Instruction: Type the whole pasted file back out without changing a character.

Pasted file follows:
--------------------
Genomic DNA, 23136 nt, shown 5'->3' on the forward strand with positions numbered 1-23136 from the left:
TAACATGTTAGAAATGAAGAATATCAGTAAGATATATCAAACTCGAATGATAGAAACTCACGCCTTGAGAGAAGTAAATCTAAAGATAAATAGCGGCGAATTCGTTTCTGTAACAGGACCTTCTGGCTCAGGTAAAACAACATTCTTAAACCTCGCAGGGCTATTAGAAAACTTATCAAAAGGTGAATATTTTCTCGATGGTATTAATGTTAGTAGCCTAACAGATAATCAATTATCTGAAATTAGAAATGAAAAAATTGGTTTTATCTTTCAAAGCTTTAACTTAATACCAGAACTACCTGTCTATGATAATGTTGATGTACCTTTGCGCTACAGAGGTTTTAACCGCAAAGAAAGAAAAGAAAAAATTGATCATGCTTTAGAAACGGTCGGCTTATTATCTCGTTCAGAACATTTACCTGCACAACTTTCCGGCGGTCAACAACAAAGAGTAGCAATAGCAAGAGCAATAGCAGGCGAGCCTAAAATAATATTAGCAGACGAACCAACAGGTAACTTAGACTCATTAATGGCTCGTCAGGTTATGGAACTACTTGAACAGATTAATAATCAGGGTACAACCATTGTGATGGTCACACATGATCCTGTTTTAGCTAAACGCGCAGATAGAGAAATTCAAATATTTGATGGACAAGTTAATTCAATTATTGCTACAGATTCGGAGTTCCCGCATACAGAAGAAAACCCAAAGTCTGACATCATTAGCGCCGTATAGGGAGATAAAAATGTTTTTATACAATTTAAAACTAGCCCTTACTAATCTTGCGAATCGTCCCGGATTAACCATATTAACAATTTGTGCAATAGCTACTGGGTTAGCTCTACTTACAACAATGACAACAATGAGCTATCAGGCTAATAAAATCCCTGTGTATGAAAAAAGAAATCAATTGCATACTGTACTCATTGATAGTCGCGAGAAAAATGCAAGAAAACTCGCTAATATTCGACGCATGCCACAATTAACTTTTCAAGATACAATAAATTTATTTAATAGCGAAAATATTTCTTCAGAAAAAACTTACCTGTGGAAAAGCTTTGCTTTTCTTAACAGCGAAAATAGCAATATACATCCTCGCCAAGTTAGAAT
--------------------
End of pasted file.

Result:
Genomic DNA, 23136 nt, shown 5'->3' on the forward strand with positions numbered 1-23136 from the left:
TAACATGTTAGAAATGAAGAATATCAGTAAGATATATCAAACTCGAATGATAGAAACTCACGCCTTGAGAGAAGTAAATCTAAAGATAAATAGCGGCGAATTCGTTTCTGTAACAGGACCTTCTGGCTCAGGTAAAACAACATTCTTAAACCTCGCAGGGCTATTAGAAAACTTATCAAAAGGTGAATATTTTCTCGATGGTATTAATGTTAGTAGCCTAACAGATAATCAATTATCTGAAATTAGAAATGAAAAAATTGGTTTTATCTTTCAAAGCTTTAACTTAATACCAGAACTACCTGTCTATGATAATGTTGATGTACCTTTGCGCTACAGAGGTTTTAACCGCAAAGAAAGAAAAGAAAAAATTGATCATGCTTTAGAAACGGTCGGCTTATTATCTCGTTCAGAACATTTACCTGCACAACTTTCCGGCGGTCAACAACAAAGAGTAGCAATAGCAAGAGCAATAGCAGGCGAGCCTAAAATAATATTAGCAGACGAACCAACAGGTAACTTAGACTCATTAATGGCTCGTCAGGTTATGGAACTACTTGAACAGATTAATAATCAGGGTACAACCATTGTGATGGTCACACATGATCCTGTTTTAGCTAAACGCGCAGATAGAGAAATTCAAATATTTGATGGACAAGTTAATTCAATTATTGCTACAGATTCGGAGTTCCCGCATACAGAAGAAAACCCAAAGTCTGACATCATTAGCGCCGTATAGGGAGATAAAAATGTTTTTATACAATTTAAAACTAGCCCTTACTAATCTTGCGAATCGTCCCGGATTAACCATATTAACAATTTGTGCAATAGCTACTGGGTTAGCTCTACTTACAACAATGACAACAATGAGCTATCAGGCTAATAAAATCCCTGTGTATGAAAAAAGAAATCAATTGCATACTGTACTCATTGATAGTCGCGAGAAAAATGCAAGAAAACTCGCTAATATTCGACGCATGCCACAATTAACTTTTCAAGATACAATAAATTTATTTAATAGCGAAAATATTTCTTCAGAAAAAACTTACCTGTGGAAAAGCTTTGCTTTTCTTAACAGCGAAAATAGCAATATACATCCTCGCCAAGTTAGAAT